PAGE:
When María Luisa Bombal published La última niebla in 1934 (The Final Mist, 1982), she was immediately acclaimed by critics as one of the most outstanding writers in Latin America. Radically departing from the realist mode in vogue, she constructed this first short novel on the ambiguous juxtaposition of dreams and reality experienced by a female protagonist who escapes her tragic social predicament through alienation. The publication of La amortajada in 1938 reaffirmed her position as an innovative writer, and, in 1942, her second book was awarded the National Prize as the best novel in Chile. In 1948, the English version, The Shrouded Woman, was published in the United States, and it was subsequently printed in Sweden, Germany, Great Britain, and Japan. The Spanish version of The Shrouded Woman has had eleven different editions, and, even today, it is a best-seller in Latin America.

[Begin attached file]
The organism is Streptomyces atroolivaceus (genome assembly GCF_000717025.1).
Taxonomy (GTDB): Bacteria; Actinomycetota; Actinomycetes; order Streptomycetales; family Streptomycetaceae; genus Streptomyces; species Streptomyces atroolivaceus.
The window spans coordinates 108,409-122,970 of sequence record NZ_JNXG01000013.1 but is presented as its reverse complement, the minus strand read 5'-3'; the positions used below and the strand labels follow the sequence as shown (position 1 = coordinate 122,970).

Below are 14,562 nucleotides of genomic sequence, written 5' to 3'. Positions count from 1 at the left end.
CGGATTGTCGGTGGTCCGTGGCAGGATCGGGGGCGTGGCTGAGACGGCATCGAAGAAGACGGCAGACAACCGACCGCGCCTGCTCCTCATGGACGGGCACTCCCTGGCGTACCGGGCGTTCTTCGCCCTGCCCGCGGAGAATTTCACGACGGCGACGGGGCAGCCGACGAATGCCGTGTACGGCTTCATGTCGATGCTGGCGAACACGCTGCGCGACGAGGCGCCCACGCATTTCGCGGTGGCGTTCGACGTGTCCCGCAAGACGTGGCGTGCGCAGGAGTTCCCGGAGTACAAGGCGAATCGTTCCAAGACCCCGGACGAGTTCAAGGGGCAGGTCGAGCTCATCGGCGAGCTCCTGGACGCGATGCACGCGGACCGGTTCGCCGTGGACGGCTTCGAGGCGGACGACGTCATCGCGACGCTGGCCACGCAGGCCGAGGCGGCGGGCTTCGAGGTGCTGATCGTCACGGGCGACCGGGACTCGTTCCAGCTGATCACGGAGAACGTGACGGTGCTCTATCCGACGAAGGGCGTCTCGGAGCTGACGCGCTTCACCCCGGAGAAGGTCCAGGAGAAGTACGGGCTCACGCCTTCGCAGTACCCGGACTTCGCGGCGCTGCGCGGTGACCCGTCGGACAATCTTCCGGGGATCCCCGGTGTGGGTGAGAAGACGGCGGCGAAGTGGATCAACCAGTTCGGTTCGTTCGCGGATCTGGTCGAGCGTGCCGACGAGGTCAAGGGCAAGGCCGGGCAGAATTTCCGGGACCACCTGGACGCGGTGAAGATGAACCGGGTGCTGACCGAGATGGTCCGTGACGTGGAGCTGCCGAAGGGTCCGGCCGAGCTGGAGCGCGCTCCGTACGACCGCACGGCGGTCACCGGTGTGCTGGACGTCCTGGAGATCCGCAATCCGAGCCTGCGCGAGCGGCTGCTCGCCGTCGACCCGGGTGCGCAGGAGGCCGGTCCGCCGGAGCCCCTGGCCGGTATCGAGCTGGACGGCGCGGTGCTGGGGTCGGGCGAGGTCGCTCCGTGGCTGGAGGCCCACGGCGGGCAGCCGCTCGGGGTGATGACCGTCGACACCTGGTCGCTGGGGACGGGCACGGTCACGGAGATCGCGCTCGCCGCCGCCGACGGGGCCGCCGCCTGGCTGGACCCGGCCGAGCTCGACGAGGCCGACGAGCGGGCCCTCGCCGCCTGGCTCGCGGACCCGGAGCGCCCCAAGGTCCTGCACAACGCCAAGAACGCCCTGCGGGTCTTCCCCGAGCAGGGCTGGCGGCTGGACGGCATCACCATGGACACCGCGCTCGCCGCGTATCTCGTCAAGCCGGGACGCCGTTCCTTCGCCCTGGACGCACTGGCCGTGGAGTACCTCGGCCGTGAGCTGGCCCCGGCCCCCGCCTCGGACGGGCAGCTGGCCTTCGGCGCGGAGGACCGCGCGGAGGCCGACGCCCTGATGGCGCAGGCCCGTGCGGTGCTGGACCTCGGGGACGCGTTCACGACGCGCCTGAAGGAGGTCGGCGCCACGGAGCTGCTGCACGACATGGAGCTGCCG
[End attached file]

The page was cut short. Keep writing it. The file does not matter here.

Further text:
Although literary criticism of Latin American literature has always undergone changes and revisions, The Shrouded Woman has remained one of the most significant Latin American novels ever published. Its impeccable technical elaboration and the presentation of a reality where the concrete and the marvelous coexist have made this novel a landmark of surrealistic accomplishment in Latin America. It is also a remarkable expression of women as second-class citizens with no right to change society. Its protagonist has been...
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